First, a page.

How Two EAs Got Published in the New York Times

This ar­ti­cle was coau­thored with So­phie Her­manns.

Last spring, two EAs (us) were pub­lished in NYT as co-au­thors alongside Mark Bittman, writ­ing about the con­se­quences that fac­tory farm­ing has for hu­man health. We were asked by sev­eral peo­ple to provide some brief tips about how to pub­lish op-eds in similarly high-pro­file venues, so here ya go.


  • Find an out­let that has broadly over­lap­ping val­ues and has pub­lished on your topic

    • Con­tact­ing a writer who has writ­ten on your topic is one way to get your email read by higher-ups, but ul­ti­mately, you’ll have to go through an ed­i­tor.

  • Come up with a com­pel­ling an­gle on a story

    • Novelty is key. Edi­tors are of­ten more in­ter­ested in new for­mu­la­tions of ar­gu­ments than re­hearsals of the same de­bates (yes, even if an old way of look­ing at a prob­lem is ba­si­cally the right way).

    • Im­por­tance of your ar­gu­ments ≠ pub­li­ca­tion. Sorry ex­is­ten­tial risk folks!

  • Tie your ar­ti­cle to a news hook, if possible

    • Edi­tors love hooks that al­low them to peg an im­por­tant topic to some­thing timely (see: “The dark his­tory be­hind let­ting male “ge­niuses” get away with bad be­hav­ior”). If you aren’t able to find some­thing re­cent, that’s OK, don’t worry about it.

    • For cal­en­dar events, you can even plan your hook ahead of time. For ex­am­ple, if you want to write an op-ed next year about Stanis­lav Petrov Day (Septem­ber 26th), set your­self a cal­en­dar re­minder to start mak­ing pitches in Au­gust.

  • If pos­si­ble, try to coau­thor with an ex­pert or be one your­self (prefer­ably who is well-known)

    • For most out­lets, this doesn’t sub­sti­tute for a novel idea, timely hook, etc. Pres­tige does mat­ter, though, so em­pha­size the cre­den­tials that you have or try to coau­thor with some­one who has a clear pro­fes­sional con­nec­tion to the topic you’re writ­ing about. Pres­tige alone will not get you an op-ed (un­less you are Bey­once or Obama read­ing this post, in which case, HI!). It can, how­ever, help make sure your idea is ac­tu­ally con­sid­ered. Mark Bittman co-au­thored our op-ed, bring­ing both a big name and a per­sonal con­nec­tion to the New York Times. He was also just a great co-au­thor to work with.

  • Write a brief, com­pel­ling pitch

    • This is the most im­por­tant thing you will do, so make sure it is di­rect per­sua­sive, and brief. Since most peo­ple scan their emails, we recom­mend check­ing the read­abil­ity score of your writ­ing with an on­line tool like this one or this one.

  • Make sure you have the right email ad­dress to pitch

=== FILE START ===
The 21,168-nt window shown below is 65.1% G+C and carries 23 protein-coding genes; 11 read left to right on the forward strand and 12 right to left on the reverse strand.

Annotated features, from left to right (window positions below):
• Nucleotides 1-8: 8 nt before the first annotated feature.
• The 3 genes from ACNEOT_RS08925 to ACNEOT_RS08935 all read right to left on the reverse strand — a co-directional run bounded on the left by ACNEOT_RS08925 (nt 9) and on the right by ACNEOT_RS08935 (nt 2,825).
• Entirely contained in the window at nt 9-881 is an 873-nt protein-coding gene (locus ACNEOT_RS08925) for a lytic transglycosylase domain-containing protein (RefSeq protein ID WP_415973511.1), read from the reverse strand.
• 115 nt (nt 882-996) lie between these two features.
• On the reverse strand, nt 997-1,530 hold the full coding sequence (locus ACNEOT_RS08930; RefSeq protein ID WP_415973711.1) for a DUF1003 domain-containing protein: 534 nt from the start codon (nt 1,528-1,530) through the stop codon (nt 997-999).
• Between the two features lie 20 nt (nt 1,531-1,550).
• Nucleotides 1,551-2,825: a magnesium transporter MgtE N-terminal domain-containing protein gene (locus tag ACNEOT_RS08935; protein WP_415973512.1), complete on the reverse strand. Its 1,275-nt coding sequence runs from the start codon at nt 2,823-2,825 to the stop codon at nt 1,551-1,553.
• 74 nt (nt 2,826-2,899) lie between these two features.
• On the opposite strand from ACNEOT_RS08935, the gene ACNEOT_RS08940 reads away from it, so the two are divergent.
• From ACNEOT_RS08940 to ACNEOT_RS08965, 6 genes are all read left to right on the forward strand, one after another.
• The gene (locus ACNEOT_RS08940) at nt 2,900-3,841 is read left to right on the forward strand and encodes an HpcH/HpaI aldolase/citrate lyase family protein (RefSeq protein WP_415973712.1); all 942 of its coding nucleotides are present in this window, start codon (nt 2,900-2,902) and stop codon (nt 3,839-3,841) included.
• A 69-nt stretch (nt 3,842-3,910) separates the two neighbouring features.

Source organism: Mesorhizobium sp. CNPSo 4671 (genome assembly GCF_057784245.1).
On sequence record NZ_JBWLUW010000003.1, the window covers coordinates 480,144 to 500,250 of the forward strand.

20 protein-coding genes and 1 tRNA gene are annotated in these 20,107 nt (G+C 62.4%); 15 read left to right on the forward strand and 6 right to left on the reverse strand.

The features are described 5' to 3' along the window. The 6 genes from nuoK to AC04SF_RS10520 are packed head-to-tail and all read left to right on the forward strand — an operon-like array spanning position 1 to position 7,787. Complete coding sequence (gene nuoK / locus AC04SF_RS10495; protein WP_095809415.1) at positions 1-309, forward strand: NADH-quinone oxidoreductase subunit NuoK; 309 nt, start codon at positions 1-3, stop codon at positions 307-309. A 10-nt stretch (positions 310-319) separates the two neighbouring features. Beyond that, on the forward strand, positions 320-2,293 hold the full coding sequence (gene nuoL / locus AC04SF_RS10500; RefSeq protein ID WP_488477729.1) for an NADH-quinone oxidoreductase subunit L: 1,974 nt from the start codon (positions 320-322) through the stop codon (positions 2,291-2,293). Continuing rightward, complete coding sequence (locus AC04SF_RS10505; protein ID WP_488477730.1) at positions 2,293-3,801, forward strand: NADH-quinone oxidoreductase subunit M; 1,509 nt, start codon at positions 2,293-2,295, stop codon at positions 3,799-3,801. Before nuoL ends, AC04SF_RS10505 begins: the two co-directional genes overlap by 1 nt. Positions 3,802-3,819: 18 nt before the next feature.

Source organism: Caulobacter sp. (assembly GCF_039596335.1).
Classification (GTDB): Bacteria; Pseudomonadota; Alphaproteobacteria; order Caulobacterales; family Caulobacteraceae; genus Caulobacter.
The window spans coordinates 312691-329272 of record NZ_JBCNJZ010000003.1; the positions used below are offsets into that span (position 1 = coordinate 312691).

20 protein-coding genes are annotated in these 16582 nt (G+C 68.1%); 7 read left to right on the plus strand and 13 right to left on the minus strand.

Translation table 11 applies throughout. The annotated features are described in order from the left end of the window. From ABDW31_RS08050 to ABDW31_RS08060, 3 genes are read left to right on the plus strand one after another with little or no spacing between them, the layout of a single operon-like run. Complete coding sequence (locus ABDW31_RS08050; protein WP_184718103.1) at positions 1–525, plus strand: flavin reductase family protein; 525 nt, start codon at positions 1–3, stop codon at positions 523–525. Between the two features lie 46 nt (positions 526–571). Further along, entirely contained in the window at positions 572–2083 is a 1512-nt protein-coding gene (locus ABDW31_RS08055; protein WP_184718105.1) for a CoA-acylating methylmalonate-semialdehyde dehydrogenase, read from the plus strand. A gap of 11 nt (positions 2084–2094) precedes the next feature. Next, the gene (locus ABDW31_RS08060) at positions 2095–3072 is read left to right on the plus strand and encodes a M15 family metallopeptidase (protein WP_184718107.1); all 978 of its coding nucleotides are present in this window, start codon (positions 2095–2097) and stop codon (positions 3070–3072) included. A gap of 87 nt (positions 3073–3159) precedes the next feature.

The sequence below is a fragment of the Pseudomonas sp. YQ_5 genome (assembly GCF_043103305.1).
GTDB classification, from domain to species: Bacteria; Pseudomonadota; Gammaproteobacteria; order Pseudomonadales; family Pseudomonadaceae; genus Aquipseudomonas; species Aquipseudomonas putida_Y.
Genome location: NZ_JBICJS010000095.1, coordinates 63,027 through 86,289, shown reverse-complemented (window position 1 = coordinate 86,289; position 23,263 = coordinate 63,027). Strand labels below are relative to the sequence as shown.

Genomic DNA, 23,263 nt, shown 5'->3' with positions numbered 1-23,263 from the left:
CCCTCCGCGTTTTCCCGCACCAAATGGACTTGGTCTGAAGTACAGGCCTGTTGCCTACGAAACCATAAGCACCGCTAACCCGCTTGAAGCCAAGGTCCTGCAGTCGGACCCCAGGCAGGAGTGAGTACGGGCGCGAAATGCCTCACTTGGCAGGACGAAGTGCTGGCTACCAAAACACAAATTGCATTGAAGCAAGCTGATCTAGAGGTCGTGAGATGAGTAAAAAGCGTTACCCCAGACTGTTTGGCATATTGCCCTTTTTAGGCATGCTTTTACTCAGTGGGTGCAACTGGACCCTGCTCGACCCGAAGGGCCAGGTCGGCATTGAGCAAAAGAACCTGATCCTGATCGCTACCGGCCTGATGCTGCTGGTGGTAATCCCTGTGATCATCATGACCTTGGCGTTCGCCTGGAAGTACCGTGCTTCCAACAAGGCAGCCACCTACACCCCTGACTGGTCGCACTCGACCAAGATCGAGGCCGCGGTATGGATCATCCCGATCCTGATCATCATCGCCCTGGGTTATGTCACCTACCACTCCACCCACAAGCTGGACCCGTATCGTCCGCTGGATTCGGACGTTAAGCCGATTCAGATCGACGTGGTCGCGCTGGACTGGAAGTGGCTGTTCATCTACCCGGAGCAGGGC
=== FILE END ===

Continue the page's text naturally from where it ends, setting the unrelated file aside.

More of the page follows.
• You can usu­ally find this in one of a cou­ple of places: an ed­i­tor or writer’s bio page, per­sonal web­site, or just by Googling “[name] email.”

    • If this doesn’t work, you can also guess their email ad­dress by find­ing out the for­mat that other emails fol­low at the same pub­li­ca­tion (e.g. “first.last@out­”)

    • If you can find per­sonal email ad­dresses of jour­nal­ists, this can get a higher re­ply rate than work ad­dresses, since jour­nal­ists usu­ally have heavy spam filters. This ap­proach car­ries some risk of offend­ing peo­ple.

    • Ask around! We got the email ad­dress of one of the New York Times opinion ed­i­tors from a friend.

  • Send your pitch to an ed­i­tor right when they’re most likely to have their email open

    • We’ve had the most suc­cess press­ing “send” on emails around 9am and 1230pm, right when peo­ple are start­ing work or get­ting back from lunch (we haven’t tested this rigor­ously though, so take it with a grain of salt). Edi­tors get a mil­lion emails, so it’s helpful if you can cap­i­tal­ize on the hu­man urge to re­spond to the most re­cent ping.


  • Write a full ar­ti­cle be­fore cor­re­spond­ing with an outlet

  • Pitch the same piece to mul­ti­ple out­lets at once

  • Pitch to out­lets that don’t al­ign well with your story or style

  • Ex­ten­sively de­bate the fo­cus of your piece via email—this will likely take up too much of peo­ple’s time and they will get dis­tracted by some­thing else

  • Write long emails

  • Write overly for­mal emails

  • Take a long time to re­spond to email


For your read­ing plea­sure, we’ve also in­cluded the ini­tial pitch that we sent to NYT be­low. Cri­tiques wel­come in the com­ments!


Sub­ject: Op-Ed Pitch—WHO Open Let­ter w/​ 60+ Signatories

Hi X,

I’d like to give you a pitch for an op-ed an­nounc­ing the re­lease of an open let­ter di­rected to the can­di­dates for the next head of the World Health Or­ga­ni­za­tion.

So far, our open let­ter has 60+ sig­na­to­ries with rele­vant ex­per­tise in­clud­ing Noam Chom­sky, Peter Singer, and Mark Bittman, as well as aca­demics at Har­vard, Hop­kins, Oxford, etc.

The let­ter asks the next Direc­tor-Gen­eral of the WHO to pri­ori­tize re­duc­ing an­i­mal farm­ing dur­ing their tenure. Our pri­mary ar­gu­ments fo­cus on an­i­mal farm­ing’s im­pact on cli­mate change, an­tibiotic re­sis­tance, and non-com­mu­ni­ca­ble dis­eases.

Any in­ter­est? You can see the nearly fi­nal­ized text here and pre­limi­nary sig­na­tory list here. [Links re­moved]

We are likely to pub­lish the let­ter in full late this month or early May. Let me know if you have any ques­tions.



If you’re in­ter­ested in pub­lish­ing, be sure to read other guides, as pub­li­ca­tions can be very spe­cific about what they look for. See: Slate, Vox, NYT.

Lastly, we sug­gest that ev­ery­one grace­fully ac­cept re­jec­tion when it hap­pens, as is usu­ally the case. An ego that can’t be eas­ily bruised is a writer’s best as­set. Don’t be afraid to pitch the same out­let or ed­i­tor twice (or more), es­pe­cially if they have cov­ered your topic be­fore or re­spond to your emails. Merry pitch­ing!